Provident Insurance Company Limited on Thursday launched its Life Assurance Company dubbed “ProvidentLife” and three new products to give its clients a wider variety of services.
The products, ProvidentLife Educator Plan, ProvidentLife International Travel Health Insurance, and 50 Plus Security Plan are tailored to suit the current needs of the society.
Ms Josephine Amoah, Commissioner at the National Insurance Commission (NIC), launching the products, said the market needed more of such innovative products, and advised life insurers to stay away from complex financial products and try to keep them very simple.
She said not only are simple products easier for policy holders to understand, but the risks involved are also better understood by the insurers themselves, and therefore better managed.
“One such simple product which I would urge life insurers to consider is micro-insurance. Through micro-insurance, the industry can reach the low income sector of the population which has hitherto not been targeted by our insurers.
“If the products are packaged in such a way as to make the premiums affordable, and if the contract wordings are made brief, easily understandable and with just a few exclusions, they will have a greater appeal to the low income and rural households,” she added.
Ms Amoah said micro-insurance had a great potential and if handled properly could be an effective tool for mobilizing funds from the informal sector.
The Commissioner advised that companies should focus on keeping their costs low, use convenient and well trusted delivery channels, and establish links with financial and other services which had wider distribution networks in order to make micro-insurance commercially viable.
She announced that the Commission was working in collaboration with the German Technical Cooperation (GTZ) on a number of initiatives which would create an enabling environment for micro-insurance business to thrive in the country.
Lt. General Joseph Henry Smith, Minister of Defence, who was the immediate past Chairman of the NIC Board, said the landscape of the insurance industry had changed over the years with various initiatives by the government and the NIC to support the industry in many ways.
Those initiatives, he said, culminated in the growth and expansion of the industry.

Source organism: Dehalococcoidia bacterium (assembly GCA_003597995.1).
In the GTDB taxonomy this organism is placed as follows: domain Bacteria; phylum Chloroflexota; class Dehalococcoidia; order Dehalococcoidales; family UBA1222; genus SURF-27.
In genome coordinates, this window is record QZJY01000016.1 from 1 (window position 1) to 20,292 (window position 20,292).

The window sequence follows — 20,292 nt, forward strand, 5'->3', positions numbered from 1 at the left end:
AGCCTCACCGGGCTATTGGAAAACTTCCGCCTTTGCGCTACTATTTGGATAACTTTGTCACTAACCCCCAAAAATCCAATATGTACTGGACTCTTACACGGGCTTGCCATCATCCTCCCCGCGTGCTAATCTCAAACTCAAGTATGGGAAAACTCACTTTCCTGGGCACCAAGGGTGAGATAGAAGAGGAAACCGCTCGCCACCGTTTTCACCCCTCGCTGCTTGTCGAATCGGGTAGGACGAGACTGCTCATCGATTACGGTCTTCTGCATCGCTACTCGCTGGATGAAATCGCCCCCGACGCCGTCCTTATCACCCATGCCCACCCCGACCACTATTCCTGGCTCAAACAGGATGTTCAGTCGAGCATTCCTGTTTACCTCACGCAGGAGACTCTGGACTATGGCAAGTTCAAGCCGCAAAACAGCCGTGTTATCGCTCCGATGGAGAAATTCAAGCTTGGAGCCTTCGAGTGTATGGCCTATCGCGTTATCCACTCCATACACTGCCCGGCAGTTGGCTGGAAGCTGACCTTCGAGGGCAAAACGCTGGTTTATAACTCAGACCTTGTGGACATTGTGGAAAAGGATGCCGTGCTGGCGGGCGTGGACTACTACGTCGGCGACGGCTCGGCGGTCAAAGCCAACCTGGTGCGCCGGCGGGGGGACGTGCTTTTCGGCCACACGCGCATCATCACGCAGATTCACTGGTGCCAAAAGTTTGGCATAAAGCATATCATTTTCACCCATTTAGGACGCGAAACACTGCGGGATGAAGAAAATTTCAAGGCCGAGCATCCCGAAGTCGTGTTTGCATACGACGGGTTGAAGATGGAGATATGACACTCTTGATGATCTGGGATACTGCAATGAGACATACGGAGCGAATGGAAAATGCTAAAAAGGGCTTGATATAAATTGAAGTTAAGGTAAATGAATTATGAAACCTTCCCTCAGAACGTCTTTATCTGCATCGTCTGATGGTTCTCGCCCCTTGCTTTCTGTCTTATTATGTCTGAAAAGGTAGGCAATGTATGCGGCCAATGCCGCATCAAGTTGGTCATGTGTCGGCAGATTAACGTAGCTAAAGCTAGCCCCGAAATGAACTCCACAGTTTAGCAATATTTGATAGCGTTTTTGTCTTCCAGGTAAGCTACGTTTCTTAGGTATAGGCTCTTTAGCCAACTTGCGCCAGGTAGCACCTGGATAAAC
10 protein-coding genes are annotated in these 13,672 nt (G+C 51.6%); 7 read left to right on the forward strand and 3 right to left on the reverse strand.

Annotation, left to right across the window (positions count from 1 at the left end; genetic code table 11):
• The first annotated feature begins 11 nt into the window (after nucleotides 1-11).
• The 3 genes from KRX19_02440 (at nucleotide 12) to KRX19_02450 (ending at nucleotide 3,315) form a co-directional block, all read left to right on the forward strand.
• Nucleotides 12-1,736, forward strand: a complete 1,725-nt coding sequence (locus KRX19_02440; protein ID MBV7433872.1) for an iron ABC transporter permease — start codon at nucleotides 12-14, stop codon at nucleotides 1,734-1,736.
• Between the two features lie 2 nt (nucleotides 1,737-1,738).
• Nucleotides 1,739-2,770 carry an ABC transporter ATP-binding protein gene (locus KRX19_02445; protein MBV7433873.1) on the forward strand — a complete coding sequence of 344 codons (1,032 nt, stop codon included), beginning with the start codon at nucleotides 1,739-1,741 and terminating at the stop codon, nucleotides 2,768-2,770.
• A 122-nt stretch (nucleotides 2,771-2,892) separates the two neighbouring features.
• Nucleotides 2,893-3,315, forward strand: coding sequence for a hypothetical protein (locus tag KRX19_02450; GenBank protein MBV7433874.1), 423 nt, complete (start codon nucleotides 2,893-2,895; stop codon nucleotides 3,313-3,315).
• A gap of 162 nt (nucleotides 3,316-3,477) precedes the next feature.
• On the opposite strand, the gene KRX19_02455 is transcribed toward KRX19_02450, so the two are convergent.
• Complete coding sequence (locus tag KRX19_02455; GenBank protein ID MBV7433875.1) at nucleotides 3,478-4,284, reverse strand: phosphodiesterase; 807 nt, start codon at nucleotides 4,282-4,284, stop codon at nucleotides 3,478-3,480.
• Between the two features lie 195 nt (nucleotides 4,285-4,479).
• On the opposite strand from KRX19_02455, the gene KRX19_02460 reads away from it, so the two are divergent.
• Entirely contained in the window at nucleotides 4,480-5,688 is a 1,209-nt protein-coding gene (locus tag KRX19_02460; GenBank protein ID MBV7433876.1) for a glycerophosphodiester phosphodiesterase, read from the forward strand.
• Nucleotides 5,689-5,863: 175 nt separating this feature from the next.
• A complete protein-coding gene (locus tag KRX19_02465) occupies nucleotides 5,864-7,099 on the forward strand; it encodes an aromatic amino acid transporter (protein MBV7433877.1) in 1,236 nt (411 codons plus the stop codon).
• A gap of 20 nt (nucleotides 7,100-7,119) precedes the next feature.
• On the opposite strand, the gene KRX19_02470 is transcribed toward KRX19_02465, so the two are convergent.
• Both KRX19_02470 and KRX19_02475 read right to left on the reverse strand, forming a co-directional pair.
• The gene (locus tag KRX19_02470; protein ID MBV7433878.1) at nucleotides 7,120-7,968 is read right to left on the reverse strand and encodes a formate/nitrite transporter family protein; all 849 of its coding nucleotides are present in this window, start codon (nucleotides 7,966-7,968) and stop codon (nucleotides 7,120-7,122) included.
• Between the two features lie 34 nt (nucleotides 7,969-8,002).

He said one major initiative was the promulgation of the Insurance Act, 2006 (Act 724), which aimed at ensuring that insurance companies were adequately capitalized and observing good corporate governance principles in order to ensure adequate protection for insurance policyholders.
Act 724 also required that life and non-life insurance activities should be separated and handled under autonomous Boards and managements.
Lt Gen. Smith said the rationale for the separation of life and non-life business was to make it possible for the necessary attention to be given to the life business to enable it to grow and contribute effectively to national development through mobilization of long term funds.
He noted that the intense competition within the financial services sector had contributed to the creation of new innovative products to the delight of both corporate and individual clients, and commended ProvidentLife Assurance Company Limited for the innovations.
He said the task of bringing insurance to the doorsteps of Ghanaians had become even more pertinent now than ever, and expressed the hope that with those products the company would map out effective strategies to meet the expectations of both the existing and potential clients.
Mr Wilson Tei, Managing Director, ProvidentLife, said life assurance policy created and accumulated money for one’s needs during his lifetime and after death, and urged the public to patronize the products.
He said with the international travel health insurance, the company teamed up with SOS International to give the best package and services to their clients.
“We strive for transparency; we strive for efficiency and we assure peace of mind,” he said.